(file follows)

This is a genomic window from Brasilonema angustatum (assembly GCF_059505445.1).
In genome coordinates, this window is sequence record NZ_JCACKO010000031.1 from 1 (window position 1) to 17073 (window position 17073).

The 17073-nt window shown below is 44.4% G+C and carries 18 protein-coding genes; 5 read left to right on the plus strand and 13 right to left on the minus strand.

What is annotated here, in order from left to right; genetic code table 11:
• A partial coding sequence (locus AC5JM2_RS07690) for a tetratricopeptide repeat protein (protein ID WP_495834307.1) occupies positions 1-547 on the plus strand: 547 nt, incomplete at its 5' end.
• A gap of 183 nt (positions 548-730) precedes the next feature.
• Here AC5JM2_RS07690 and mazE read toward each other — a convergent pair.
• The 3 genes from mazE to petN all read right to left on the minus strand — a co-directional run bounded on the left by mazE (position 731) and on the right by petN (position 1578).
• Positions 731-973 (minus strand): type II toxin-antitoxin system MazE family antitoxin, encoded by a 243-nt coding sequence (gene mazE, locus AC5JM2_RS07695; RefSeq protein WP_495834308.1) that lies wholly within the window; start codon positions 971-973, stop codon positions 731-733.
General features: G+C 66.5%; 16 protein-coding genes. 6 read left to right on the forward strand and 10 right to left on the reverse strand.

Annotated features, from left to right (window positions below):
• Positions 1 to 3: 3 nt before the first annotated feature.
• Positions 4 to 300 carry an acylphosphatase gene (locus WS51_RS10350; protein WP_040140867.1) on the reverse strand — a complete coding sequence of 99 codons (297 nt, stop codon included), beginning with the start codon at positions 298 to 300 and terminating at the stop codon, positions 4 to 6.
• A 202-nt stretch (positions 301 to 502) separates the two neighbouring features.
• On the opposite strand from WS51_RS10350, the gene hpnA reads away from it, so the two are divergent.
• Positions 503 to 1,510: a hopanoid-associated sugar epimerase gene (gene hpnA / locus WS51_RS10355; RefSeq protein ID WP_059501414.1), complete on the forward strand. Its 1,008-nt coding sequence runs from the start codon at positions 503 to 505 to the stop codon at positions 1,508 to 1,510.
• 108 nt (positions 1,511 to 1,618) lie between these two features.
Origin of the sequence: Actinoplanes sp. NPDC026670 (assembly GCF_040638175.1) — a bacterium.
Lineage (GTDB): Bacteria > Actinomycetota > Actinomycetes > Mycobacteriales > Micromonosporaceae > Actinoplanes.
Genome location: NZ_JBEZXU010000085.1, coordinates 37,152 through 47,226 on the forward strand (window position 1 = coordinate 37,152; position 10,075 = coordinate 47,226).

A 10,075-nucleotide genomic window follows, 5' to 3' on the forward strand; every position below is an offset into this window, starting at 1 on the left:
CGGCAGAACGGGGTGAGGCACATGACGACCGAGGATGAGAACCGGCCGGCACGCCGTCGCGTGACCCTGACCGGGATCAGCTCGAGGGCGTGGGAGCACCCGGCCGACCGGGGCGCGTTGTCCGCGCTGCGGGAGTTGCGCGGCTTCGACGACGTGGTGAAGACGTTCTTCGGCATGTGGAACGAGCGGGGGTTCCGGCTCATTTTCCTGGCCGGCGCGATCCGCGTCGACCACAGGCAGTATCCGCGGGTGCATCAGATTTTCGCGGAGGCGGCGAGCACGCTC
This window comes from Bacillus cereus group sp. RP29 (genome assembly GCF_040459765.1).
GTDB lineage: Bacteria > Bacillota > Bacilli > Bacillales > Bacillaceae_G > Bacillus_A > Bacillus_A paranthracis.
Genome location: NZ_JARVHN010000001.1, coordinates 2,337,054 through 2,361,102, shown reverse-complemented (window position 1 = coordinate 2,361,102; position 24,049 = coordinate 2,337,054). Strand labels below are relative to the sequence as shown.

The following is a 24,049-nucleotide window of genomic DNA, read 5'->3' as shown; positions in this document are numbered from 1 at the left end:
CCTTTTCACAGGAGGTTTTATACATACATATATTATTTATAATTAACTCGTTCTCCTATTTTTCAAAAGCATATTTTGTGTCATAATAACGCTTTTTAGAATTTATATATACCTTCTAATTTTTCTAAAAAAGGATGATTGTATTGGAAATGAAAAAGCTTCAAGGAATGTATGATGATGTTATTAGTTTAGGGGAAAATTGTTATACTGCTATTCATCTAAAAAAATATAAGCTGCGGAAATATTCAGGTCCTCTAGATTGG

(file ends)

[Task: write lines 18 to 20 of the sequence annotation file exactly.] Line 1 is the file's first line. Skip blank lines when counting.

Origin of the sequence: Actinoplanes sp. NPDC026670 (assembly GCF_040638175.1) — a bacterium.
Lineage (GTDB): Bacteria > Actinomycetota > Actinomycetes > Mycobacteriales > Micromonosporaceae > Actinoplanes.
Genome location: NZ_JBEZXU010000085.1, coordinates 37,152 through 47,226 on the forward strand (window position 1 = coordinate 37,152; position 10,075 = coordinate 47,226).